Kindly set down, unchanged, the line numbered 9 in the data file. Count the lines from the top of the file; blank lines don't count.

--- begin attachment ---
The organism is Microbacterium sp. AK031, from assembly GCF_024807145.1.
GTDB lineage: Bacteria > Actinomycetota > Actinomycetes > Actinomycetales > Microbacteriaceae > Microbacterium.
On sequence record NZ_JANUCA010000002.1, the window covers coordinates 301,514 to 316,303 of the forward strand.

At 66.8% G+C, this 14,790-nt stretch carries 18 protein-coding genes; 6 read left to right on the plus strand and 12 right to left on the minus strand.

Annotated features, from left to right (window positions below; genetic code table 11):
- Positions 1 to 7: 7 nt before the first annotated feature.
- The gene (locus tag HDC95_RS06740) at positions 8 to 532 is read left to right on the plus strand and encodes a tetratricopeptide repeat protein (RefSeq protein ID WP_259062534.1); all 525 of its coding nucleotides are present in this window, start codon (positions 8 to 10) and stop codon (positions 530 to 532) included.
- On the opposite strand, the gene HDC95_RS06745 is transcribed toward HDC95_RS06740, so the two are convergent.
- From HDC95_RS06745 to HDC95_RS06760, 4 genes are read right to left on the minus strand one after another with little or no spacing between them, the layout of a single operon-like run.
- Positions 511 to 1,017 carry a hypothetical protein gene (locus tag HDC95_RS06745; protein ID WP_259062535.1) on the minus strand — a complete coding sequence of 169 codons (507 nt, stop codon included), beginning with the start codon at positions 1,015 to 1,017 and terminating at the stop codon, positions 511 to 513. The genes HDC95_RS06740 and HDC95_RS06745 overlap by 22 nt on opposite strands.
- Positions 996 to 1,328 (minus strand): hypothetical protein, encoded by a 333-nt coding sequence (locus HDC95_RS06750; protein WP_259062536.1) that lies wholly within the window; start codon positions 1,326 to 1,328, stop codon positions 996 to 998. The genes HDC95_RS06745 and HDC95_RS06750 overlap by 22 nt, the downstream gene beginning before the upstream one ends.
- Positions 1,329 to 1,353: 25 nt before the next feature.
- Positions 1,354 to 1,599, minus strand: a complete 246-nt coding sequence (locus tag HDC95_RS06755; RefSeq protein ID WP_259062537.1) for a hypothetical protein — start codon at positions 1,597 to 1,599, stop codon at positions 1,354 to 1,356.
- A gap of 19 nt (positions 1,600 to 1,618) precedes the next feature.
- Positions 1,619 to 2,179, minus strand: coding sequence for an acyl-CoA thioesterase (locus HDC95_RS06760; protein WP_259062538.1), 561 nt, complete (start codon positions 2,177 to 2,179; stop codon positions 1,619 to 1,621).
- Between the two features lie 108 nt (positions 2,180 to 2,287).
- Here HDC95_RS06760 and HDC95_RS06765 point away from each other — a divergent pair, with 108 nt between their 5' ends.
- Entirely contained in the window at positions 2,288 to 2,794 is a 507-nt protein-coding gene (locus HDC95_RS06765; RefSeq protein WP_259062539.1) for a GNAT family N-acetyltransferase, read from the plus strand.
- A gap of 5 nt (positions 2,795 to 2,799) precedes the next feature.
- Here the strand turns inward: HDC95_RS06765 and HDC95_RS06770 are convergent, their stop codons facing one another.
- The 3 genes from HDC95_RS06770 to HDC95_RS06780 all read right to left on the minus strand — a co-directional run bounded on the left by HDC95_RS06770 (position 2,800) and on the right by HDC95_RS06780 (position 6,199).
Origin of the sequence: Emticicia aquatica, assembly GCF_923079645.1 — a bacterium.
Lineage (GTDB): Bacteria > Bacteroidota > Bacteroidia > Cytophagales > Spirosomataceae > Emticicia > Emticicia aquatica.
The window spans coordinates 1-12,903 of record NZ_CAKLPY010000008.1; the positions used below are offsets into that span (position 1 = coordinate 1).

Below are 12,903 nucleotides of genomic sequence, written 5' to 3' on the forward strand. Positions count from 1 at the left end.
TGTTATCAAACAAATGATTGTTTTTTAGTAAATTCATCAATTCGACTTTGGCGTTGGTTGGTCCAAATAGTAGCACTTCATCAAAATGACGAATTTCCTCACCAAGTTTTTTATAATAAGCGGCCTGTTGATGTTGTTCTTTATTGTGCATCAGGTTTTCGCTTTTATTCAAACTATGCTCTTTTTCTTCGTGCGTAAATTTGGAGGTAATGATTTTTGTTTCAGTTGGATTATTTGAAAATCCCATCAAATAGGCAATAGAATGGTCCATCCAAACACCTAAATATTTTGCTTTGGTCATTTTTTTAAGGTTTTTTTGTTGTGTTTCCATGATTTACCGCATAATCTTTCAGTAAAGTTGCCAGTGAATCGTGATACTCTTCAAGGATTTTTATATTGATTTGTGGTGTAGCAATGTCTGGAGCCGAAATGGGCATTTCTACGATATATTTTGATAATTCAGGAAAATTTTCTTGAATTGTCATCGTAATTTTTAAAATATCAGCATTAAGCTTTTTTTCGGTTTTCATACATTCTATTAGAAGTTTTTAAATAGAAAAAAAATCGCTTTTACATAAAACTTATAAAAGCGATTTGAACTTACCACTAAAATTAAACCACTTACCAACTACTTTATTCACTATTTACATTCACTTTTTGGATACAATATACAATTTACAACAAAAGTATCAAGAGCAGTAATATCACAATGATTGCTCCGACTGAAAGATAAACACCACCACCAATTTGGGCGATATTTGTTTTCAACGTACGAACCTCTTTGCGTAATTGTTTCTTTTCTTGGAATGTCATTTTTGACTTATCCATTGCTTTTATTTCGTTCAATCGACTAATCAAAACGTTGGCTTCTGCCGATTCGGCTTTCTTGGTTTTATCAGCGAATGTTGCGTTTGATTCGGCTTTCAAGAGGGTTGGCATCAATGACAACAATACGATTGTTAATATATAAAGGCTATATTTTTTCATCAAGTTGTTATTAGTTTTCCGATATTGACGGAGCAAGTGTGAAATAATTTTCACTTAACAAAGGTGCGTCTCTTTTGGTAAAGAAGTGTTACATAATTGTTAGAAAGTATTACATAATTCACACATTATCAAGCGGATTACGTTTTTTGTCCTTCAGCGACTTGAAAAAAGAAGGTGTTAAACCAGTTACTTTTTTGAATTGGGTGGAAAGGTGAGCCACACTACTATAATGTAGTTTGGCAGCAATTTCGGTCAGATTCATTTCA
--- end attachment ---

- From HDC95_RS06745 to HDC95_RS06760, 4 genes are read right to left on the minus strand one after another with little or no spacing between them, the layout of a single operon-like run.